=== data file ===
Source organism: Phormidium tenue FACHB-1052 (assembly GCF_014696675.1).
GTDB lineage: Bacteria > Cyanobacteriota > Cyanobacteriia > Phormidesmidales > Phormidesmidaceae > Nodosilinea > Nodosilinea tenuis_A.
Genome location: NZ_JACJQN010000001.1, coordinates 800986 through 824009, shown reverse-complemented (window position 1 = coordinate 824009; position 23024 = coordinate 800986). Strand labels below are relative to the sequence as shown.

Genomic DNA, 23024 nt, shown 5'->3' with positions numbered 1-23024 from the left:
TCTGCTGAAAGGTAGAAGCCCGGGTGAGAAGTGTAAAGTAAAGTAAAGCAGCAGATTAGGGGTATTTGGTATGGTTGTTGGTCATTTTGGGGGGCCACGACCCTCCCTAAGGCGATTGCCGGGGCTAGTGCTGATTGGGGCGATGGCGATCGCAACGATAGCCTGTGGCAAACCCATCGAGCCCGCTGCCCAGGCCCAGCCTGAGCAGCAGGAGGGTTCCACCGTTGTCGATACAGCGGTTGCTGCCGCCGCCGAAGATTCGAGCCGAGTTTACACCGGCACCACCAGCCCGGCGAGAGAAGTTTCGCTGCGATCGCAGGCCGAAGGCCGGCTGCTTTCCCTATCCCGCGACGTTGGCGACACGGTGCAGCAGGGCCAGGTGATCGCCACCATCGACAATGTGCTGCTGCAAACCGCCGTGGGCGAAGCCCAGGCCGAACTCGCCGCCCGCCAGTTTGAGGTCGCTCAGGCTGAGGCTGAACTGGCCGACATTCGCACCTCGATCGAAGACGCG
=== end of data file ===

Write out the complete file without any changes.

Source organism: Phormidium tenue FACHB-1052 (assembly GCF_014696675.1).
GTDB lineage: Bacteria > Cyanobacteriota > Cyanobacteriia > Phormidesmidales > Phormidesmidaceae > Nodosilinea > Nodosilinea tenuis_A.
Genome location: NZ_JACJQN010000001.1, coordinates 800986 through 824009, shown reverse-complemented (window position 1 = coordinate 824009; position 23024 = coordinate 800986). Strand labels below are relative to the sequence as shown.

Genomic DNA, 23024 nt, shown 5'->3' with positions numbered 1-23024 from the left:
TCTGCTGAAAGGTAGAAGCCCGGGTGAGAAGTGTAAAGTAAAGTAAAGCAGCAGATTAGGGGTATTTGGTATGGTTGTTGGTCATTTTGGGGGGCCACGACCCTCCCTAAGGCGATTGCCGGGGCTAGTGCTGATTGGGGCGATGGCGATCGCAACGATAGCCTGTGGCAAACCCATCGAGCCCGCTGCCCAGGCCCAGCCTGAGCAGCAGGAGGGTTCCACCGTTGTCGATACAGCGGTTGCTGCCGCCGCCGAAGATTCGAGCCGAGTTTACACCGGCACCACCAGCCCGGCGAGAGAAGTTTCGCTGCGATCGCAGGCCGAAGGCCGGCTGCTTTCCCTATCCCGCGACGTTGGCGACACGGTGCAGCAGGGCCAGGTGATCGCCACCATCGACAATGTGCTGCTGCAAACCGCCGTGGGCGAAGCCCAGGCCGAACTCGCCGCCCGCCAGTTTGAGGTCGCTCAGGCTGAGGCTGAACTGGCCGACATTCGCACCTCGATCGAAGACGCG